Procyclicality and the New Basel Accord: banks' choice of loan rating system
The Basel Committee on Banking Supervision is proposing to introduce, in 2005, new risk-based requirements for internationally active (and other significant) banks. These will replace the relatively risk-invariant requirements in the current Accord. This article examines the implications of these new risk-based requirements for procyclicality, in particular whether the choice of particular loan rating system by the banks would significantly increase the likelihood of sharp increases in capital requirements in recessions, creating the potential for classic credit crunches. The paper finds that rating schemes which are designed to be stable over the cycle, akin to those of the external rating agencies, would not increase procyclicality but ratings which are conditioned on the point in the cycle, akin to a Merton approach, could substantially increase procyclicality. This makes the question of which rating schemes banks will use very important. The paper uses a general equilibrium model of the financial system to explore whether banks would choose to use a countercyclical, procyclical or neutral rating scheme. The results indicate that banks would not choose a stable rating approach which has important policy implications for the design of the Accord. The Committee may need to rule out some types of rating scheme currently used by the banks.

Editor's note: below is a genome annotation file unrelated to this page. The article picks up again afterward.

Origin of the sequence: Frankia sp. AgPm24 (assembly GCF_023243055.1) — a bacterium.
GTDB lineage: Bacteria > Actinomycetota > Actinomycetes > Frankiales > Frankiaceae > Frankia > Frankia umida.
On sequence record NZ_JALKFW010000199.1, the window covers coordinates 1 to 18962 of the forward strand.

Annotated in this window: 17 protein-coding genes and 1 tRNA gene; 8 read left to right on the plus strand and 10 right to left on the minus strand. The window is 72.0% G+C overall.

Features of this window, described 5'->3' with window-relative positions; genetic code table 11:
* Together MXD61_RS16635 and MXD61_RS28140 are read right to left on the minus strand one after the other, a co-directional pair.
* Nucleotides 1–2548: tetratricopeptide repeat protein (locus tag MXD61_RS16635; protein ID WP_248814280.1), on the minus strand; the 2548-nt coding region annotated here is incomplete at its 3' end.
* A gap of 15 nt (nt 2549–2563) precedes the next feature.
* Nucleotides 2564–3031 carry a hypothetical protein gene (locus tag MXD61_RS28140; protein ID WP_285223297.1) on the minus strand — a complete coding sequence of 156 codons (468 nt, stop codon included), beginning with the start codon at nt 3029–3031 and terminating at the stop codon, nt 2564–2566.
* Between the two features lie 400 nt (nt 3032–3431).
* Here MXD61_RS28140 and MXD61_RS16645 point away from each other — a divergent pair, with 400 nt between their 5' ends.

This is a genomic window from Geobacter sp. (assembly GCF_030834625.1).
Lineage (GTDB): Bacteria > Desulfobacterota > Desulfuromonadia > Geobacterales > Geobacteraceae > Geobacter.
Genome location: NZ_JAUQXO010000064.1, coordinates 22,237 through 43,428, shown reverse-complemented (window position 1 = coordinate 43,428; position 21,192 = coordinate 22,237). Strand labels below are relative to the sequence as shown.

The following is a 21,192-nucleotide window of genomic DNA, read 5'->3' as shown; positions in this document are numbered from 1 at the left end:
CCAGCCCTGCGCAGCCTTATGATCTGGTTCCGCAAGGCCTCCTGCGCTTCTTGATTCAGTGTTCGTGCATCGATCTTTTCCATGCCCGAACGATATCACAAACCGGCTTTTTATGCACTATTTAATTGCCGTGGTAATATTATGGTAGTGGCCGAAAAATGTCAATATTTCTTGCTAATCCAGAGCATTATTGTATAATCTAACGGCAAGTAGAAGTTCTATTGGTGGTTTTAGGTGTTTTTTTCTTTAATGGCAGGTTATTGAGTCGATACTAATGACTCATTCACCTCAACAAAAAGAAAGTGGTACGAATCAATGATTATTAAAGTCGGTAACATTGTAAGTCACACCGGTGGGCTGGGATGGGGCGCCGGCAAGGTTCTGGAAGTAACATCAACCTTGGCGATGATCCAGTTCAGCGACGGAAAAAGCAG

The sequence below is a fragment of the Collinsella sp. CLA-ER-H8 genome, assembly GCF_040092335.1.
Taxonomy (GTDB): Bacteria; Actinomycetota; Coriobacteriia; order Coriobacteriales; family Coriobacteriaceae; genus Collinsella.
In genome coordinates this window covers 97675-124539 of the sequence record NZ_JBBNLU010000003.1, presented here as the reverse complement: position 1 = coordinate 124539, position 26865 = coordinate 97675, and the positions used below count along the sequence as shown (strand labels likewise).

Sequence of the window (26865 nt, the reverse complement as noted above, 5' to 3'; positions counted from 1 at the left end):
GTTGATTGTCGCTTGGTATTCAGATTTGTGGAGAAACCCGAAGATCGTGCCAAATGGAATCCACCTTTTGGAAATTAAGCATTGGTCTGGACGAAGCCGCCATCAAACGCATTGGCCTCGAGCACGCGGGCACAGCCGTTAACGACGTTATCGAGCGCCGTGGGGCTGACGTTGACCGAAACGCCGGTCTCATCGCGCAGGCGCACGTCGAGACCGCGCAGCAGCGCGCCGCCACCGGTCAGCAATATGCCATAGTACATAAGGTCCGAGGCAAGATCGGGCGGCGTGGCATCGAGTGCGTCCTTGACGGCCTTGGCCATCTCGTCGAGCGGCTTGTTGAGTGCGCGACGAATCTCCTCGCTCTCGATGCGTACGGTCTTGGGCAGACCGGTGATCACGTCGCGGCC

Volume (Year): (2002)
Issue (Month): ()
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